New strong state budget for higher education | News, Sports, Jobs


Entering this year’s state budget process, concerns were that the high financial impact of the pandemic would impose strict limits on spending and restrict the ability of heads of state to make the necessary investments in critical areas. , particularly higher education, to successfully position Ohio for post-pandemic recovery.

Fortunately, our next state budget contains the right resources in the right places, along with innovative new approaches to help move Ohio forward.

Second Chance Vouchers Pilot Project: Many college students start on their way to a college or university degree but, for some reason, are unable to complete them. It is estimated that more than 1.2 million Ohioans are in this situation. A new effort of $ 3 million initiated by the state budget is aimed specifically at helping these students return to college to complete their programs. The $ 2,000 support for up to 1,500 students is expected to help adults return to school or improve their careers, as well as those whose careers have been derailed by the pandemic who are now looking to improve their skills and education options. employment.

With Ohio facing a shortage of skilled workers, helping these 1.2 million Ohioans complete their education and take on jobs in demand is good for them and for our state. If only 5% of those students graduate in each of the next six years, our state would meet one-third of its goal of new college degrees and be much closer to meeting our workforce needs.

More Nursing Degree Options: With this budget, Ohio will join the growing list of states proactively addressing nursing shortages by activating their state’s community colleges to help address issues. by our hospitals and healthcare providers when faced with prolonged shortages of nurses to meet workforce needs.

In addition to the decade-long shortage of nurses, more than a million nurses are expected to retire across the country over the next decade, which means the need for nurses is only growing. increase. With the increasing complexity of healthcare and standards of care, more and more hospitals want nurses with bachelor’s degrees. Community colleges are already a primary source of health professionals in Ohio and have the instructors, facilities, and equipment to award bachelor’s degrees in nursing. Plus, the lower cost of community college tuition means more students can afford to graduate. This change is a win-win for healthcare providers, patients and our state by providing a path to increase the number of highly skilled nurses in Ohio.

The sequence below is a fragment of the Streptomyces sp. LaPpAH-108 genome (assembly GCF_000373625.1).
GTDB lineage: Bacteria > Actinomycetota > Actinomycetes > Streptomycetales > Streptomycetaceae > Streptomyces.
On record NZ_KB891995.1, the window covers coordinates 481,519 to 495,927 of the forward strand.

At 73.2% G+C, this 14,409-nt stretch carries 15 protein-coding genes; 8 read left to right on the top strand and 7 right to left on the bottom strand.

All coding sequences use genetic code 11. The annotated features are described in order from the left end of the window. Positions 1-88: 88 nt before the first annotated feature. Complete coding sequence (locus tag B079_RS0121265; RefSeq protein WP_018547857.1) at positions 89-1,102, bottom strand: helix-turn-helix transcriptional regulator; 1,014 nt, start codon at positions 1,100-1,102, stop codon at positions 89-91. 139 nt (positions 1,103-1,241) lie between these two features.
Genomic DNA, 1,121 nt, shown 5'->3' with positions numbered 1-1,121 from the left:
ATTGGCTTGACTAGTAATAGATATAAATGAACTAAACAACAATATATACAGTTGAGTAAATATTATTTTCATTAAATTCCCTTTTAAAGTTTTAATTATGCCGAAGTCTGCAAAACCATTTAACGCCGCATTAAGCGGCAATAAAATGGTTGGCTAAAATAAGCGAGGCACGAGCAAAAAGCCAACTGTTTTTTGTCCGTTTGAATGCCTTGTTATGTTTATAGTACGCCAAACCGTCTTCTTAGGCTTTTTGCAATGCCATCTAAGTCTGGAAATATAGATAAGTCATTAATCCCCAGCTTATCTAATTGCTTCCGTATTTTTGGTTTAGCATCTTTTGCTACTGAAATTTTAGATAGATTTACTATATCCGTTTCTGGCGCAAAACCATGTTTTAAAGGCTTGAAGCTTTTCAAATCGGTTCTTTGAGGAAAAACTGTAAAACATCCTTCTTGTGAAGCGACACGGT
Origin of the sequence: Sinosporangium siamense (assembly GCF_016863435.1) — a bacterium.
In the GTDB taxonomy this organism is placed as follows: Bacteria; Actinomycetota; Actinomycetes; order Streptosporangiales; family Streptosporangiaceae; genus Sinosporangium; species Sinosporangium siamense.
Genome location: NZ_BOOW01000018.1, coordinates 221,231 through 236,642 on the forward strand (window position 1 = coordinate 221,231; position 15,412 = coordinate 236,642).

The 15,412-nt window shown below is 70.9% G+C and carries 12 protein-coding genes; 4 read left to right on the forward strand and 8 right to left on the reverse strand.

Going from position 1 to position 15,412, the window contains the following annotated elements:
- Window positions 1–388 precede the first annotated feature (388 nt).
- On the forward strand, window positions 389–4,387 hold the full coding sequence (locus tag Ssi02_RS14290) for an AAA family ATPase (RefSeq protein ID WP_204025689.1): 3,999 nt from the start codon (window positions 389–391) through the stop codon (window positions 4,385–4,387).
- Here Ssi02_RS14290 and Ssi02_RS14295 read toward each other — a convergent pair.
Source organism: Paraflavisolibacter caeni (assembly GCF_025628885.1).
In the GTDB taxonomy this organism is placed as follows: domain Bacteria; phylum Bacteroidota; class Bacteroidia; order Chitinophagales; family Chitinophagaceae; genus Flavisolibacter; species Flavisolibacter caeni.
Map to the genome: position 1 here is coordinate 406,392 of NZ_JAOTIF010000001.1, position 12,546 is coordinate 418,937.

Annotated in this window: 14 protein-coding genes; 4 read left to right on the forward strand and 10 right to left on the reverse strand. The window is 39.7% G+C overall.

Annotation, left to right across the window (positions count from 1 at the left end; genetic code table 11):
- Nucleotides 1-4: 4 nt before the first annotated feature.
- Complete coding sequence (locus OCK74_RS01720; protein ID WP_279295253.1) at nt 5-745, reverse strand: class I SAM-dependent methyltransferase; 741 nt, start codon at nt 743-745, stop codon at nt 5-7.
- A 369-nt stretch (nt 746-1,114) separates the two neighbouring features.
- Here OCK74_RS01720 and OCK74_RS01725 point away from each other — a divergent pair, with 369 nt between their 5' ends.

Support for short-term certificates: The pandemic has accelerated a fundamental shift in higher education preferences for many Ohio students who choose short-term training for certificates and industry credentials in order to to help them quickly get the training they need for jobs in demand, especially in technology, healthcare and logistics. As community colleges have adapted to this need, public financial support for the educational goals of these students has been scarce so far. The state budget aligns well with this contemporary development by including certified students and degrees in existing state financial aid programs.

Helping Ohioans and Ohio employers navigate the post-pandemic workforce landscape will require intentional attention from policy makers, higher education leaders, employers and advocates for students and workers. Ohio’s 23 community colleges are ready to work together to meet the challenge. Over the past decade, we have adopted holistic student-focused reforms to improve the academic, professional and financial success of our students. Our colleges didn’t do it because it was financially beneficial (in fact, many of these reforms come with significant upfront costs), but because we know it is imperative to improve the way we serve our people. most vulnerable students.

Community colleges are the primary pathways to higher education for 200,000 Ohioans each year, many of whom work multiple jobs or balance a full-time job with family and university responsibilities. They have courage and determination, and Ohio needs them to be successful. New investments in this year’s state budget will strengthen our ability to both educate our students in the classroom and find ways to help them outside of the classroom. For those 1.2 million Ohioans who dropped out of school, for whatever reason, there has never been a better time to return. We are fortunate to have heads of state who understand the big picture when it comes to the workforce and how to invest in the future of Ohioans and our state.

Jack Hershey is President and CEO of the Ohio Association of Community Colleges.

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